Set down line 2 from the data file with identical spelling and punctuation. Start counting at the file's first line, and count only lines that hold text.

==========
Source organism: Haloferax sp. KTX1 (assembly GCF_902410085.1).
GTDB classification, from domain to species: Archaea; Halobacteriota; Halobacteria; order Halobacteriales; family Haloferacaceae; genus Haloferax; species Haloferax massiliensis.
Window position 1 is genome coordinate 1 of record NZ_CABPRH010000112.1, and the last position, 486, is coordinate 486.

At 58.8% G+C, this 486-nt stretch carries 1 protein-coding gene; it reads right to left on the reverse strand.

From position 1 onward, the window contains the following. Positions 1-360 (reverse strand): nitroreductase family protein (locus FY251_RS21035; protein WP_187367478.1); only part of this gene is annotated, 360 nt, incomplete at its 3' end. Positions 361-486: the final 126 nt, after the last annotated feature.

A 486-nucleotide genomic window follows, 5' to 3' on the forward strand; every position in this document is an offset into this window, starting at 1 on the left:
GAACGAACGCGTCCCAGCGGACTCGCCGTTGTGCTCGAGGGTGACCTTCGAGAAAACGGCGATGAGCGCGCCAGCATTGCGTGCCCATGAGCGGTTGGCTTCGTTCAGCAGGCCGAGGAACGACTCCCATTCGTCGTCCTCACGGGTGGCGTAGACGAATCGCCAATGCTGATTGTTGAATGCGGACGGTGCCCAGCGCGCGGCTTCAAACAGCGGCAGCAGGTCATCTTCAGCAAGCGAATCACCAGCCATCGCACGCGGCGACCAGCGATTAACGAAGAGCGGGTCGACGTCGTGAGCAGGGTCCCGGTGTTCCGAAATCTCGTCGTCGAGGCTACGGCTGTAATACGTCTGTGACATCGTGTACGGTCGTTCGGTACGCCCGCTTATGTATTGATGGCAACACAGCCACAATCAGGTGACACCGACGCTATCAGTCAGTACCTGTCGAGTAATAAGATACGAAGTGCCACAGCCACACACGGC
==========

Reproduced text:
GTDB classification, from domain to species: Archaea; Halobacteriota; Halobacteria; order Halobacteriales; family Haloferacaceae; genus Haloferax; species Haloferax massiliensis.